Slough Borough Council (SBC) are ‘planning for the worst-case scenario’ amid the coronavirus pandemic.

Councillors sat two chairs away from each other at Monday’s cabinet meeting where the chief executive of the council, Josie Wragg, opened with an update about COVID-19.

She said the council is preparing for the worst case scenario where the authorities corporate management team will be meeting every morning, as well as meetings with partners from the NHS, reviewing how the virus is affecting Slough and understanding what that means in terms of service delivery and staffing resilience.

This means there could be council staff reductions of 10-50 per cent for a few weeks in this ‘worst case scenario’ which would entail understanding what some of their staff’s skills are and possibly, when appropriate, redeploying them in essential and critical services.

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Josie Wragg said: “We are being responsible, but proportionate.

“We are planning for the worst, but we are looking to follow guidance to mitigate for the best.

“This is not a knee jerk reaction to something that’s happened this afternoon. We have been planning this for some considerable time and we’ve been meeting weekly since February 5 led by our health consultant Liz Brutus.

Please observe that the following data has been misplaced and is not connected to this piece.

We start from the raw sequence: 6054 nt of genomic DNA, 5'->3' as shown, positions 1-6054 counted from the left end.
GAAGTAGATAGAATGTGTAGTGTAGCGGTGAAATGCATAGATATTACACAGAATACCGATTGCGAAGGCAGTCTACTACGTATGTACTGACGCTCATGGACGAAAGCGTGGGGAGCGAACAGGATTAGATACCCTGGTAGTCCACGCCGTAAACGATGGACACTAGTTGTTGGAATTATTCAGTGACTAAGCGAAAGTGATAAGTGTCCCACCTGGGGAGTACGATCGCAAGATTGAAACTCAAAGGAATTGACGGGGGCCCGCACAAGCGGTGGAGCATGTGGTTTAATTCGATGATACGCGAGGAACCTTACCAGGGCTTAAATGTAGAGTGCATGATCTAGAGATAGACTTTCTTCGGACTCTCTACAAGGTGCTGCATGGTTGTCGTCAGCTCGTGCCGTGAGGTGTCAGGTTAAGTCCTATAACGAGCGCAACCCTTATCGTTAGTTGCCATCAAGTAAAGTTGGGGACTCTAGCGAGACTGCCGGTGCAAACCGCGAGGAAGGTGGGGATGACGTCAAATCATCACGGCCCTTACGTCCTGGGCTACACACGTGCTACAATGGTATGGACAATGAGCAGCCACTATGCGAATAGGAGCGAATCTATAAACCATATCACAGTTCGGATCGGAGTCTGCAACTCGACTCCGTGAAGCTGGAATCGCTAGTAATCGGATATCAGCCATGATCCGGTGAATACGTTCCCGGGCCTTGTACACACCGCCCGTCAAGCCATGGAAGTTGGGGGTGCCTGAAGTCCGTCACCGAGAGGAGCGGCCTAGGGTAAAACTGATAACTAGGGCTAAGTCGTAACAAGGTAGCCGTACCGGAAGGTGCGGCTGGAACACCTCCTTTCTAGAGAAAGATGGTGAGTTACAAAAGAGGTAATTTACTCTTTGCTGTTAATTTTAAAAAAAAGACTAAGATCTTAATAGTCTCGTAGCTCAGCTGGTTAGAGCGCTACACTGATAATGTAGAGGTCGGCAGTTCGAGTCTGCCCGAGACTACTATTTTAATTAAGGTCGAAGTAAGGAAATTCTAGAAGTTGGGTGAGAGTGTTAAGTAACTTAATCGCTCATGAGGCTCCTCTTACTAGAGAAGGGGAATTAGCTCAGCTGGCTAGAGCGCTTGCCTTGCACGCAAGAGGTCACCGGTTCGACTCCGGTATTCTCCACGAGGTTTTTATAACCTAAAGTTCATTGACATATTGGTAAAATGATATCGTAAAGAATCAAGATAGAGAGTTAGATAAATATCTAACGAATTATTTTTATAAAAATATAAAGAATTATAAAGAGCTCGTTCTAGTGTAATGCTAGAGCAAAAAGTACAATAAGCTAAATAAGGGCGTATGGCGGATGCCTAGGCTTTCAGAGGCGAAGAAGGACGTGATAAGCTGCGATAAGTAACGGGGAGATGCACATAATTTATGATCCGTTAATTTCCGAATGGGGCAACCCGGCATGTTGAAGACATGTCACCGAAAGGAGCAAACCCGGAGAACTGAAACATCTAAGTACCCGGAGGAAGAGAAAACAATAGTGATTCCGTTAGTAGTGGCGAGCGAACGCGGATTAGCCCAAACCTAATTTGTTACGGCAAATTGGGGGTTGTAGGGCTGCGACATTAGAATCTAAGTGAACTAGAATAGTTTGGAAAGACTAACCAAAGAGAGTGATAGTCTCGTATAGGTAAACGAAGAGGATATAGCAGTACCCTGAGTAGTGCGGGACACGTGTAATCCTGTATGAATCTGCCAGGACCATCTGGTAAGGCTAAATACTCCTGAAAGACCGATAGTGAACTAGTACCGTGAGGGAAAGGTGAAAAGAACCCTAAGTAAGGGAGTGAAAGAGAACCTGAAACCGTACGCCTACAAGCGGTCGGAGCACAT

“Everything that could be possibly done is being done in this council and this borough.”

She also said SBC and the democratic process will continue to run as it is currently appropriate but hinted it could operate in a different way without members being present in the same room necessarily.

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Following the Prime Minister’s set of announcements on coronavirus and how to manage it, the chief executive said SBC are still interpreting it in terms of their responsibilities on a local level.

The leader of the council, councillor James Swindlehurst, said: “I’ve got every faith in the professional staff in the organisation leading on the projects and we’re keeping regular touch.

“We will step things up when required if need be, but our focus is mainly on business continuity and leaving Public Health England and other agencies to do their jobs and supporting them as required.”